So a year or two from now, will we get full-band performances of these songs?
Well to me, there’s no reason why we can’t do that. With what we were just saying about how songs can die, it was just that I needed to get these songs out now, in whatever form I could. And y’know, going back through the history of Against Me!, that’s the way the band started – I would write songs, record them as acoustic demos, and then we’d flesh them out as a band. That’s what the majority of Reinventing Axl Rose is: different, more full-band versions of songs that were already recorded in a much more stripped-down element. So in looking at it that way, there’s no reason why we can’t come back and [play songs from Stay Alive as Against Me!] if we want to.” After this pandemic shit plays out, if we want to come out of the gates swinging and go on tour immediately as Against Me! before we put out a new record, well, we still have new songs that we’ll be able to play. 

It’s just about not putting any limits on things. Because that’s where everything was getting stuck with [the eighth Against Me! album] before we had to pack it up – thinking, like, “Oh it has to be this one way.” Going, “We’re Against Me! – there’s four of us and we have to record the songs this way, and everyone has to have a part to play.” We were having trouble with that in the studio, and I was reaching a point of frustration because it’s like, I can sing, I can play guitar, I can write the songs… “Everyone else, you’ve gotta do your own thing.” If we’re not lining up in the moment and it’s all feeling forced, then f*** it, y’know? Let’s just walk away from it. When a pandemic basically is telling you, “Walk away from it for a second,” then you have to walk away from it.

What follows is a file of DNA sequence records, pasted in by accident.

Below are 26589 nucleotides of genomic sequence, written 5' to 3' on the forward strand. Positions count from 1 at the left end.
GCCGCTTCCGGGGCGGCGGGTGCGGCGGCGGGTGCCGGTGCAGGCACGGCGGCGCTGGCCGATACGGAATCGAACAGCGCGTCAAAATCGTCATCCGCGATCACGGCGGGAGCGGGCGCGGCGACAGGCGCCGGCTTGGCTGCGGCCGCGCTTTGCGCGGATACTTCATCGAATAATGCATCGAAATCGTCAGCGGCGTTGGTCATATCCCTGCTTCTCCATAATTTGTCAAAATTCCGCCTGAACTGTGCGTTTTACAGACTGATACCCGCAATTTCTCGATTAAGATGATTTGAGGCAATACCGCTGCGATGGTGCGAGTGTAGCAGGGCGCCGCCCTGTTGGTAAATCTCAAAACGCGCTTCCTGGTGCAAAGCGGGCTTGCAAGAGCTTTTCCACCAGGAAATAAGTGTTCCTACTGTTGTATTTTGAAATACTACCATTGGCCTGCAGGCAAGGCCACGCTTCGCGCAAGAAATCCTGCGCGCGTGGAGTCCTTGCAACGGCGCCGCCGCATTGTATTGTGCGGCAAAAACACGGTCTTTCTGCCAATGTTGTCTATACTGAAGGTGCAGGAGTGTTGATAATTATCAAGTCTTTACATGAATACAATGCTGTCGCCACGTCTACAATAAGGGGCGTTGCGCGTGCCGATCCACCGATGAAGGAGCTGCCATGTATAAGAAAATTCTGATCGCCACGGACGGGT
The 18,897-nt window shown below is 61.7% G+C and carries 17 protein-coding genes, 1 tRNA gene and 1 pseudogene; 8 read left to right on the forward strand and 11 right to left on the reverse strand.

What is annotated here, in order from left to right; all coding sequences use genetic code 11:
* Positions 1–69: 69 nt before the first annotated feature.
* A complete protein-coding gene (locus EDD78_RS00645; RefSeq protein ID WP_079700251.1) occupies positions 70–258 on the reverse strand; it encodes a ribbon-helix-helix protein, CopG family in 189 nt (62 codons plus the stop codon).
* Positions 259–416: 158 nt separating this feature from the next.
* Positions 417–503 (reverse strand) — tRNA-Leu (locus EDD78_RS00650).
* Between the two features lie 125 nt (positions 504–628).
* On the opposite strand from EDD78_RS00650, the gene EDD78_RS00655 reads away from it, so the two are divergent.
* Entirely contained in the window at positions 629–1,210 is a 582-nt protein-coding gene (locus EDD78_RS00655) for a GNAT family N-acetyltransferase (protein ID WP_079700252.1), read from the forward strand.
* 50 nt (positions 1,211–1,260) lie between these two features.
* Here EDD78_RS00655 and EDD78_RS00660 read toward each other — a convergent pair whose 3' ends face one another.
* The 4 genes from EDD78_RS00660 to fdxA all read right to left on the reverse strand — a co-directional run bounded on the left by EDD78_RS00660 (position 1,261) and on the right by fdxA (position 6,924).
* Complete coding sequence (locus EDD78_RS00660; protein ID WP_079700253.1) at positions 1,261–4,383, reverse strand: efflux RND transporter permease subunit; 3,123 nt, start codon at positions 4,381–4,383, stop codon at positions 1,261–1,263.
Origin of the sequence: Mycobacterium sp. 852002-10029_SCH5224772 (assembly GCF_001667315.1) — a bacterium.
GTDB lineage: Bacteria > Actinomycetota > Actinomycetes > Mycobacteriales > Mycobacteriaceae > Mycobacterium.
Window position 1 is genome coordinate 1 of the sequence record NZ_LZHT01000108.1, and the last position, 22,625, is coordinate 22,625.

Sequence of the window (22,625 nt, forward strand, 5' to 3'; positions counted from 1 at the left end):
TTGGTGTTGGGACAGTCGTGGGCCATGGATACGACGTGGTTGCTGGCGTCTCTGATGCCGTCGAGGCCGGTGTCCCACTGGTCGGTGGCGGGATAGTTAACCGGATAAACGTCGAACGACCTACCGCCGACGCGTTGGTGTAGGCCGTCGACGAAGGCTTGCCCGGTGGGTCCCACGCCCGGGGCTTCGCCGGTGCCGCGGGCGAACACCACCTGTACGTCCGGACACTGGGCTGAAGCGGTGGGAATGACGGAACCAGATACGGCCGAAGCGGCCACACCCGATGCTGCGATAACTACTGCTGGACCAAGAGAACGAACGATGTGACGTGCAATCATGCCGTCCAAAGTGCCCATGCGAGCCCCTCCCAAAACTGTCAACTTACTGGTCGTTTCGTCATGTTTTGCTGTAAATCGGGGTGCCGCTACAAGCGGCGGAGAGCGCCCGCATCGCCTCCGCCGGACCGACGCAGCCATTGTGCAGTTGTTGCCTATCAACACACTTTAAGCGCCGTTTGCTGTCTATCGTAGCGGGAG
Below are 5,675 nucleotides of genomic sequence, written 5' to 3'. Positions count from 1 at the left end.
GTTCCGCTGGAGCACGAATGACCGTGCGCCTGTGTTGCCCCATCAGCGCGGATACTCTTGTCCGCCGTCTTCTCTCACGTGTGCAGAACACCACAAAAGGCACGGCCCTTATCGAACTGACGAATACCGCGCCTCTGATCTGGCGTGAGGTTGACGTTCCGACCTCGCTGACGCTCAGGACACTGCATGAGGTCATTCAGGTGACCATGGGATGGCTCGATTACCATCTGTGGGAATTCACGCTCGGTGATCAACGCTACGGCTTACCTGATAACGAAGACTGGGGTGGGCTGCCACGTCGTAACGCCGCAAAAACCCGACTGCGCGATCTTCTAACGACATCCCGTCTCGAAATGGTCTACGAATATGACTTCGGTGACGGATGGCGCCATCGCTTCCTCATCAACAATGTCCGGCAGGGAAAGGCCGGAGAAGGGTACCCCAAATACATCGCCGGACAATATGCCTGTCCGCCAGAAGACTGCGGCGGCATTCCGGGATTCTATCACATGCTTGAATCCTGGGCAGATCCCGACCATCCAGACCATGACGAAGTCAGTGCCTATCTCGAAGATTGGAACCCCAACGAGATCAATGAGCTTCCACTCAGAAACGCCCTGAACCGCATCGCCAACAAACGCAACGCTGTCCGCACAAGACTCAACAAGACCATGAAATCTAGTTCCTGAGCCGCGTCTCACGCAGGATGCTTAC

I was going to ask if it felt like you’d come full-circle in a way, given how the early Against Me! stuff was all acoustic.
100 percent! And consciously, too. Especially in feeling like, “Alright, look – this time sucks. It sucks for everyone.” And there have been so many times over my career when fans have come up to me and been like, “Hey, I’d love to hear you do a record like [Reinventing Axl Rose] again!” Or even with Heart Burns, people being like, “I’d love to hear you do another thing like Heart Burns.” So if there was ever a time to just flay myself out to the fans and go, “F*** it, sure,” it’s now, right? I’m just like, “Sure, if it would make you happy, I’ll do it. That would make me happy, to make you happy.” Because f*** it, dude, we need some fan-service shit going on right now.

Did you go with Steve Albini because you knew he would be right for this record, or because you’re both stick in Chicago, did it just sort of work out?
Both of those things! In terms of being able to make a record, I realised that I could do it as long as I adjusted my scope – I just had to figure out how to make a record here in Chicago, because that’s where I am. And so I had to ask, “What is within my means?” I don’t have my band here, but I still could do it by myself. So where could I record? And then I realised, “Oh, Electrical Audio is right down the street!” I’ve always wanted to make a record there, and I’ve always wanted to do a record with Steve Albini – I’ve been a fan of the records he’s made for decades, and beyond that I’m a fan of his perspective, of his personality and his politics and the way he approaches making music, specifically in terms of being a recording engineer. And that’s what I wanted; I wanted someone to set up the microphones, press record, make it sound good, and not give me their opinion.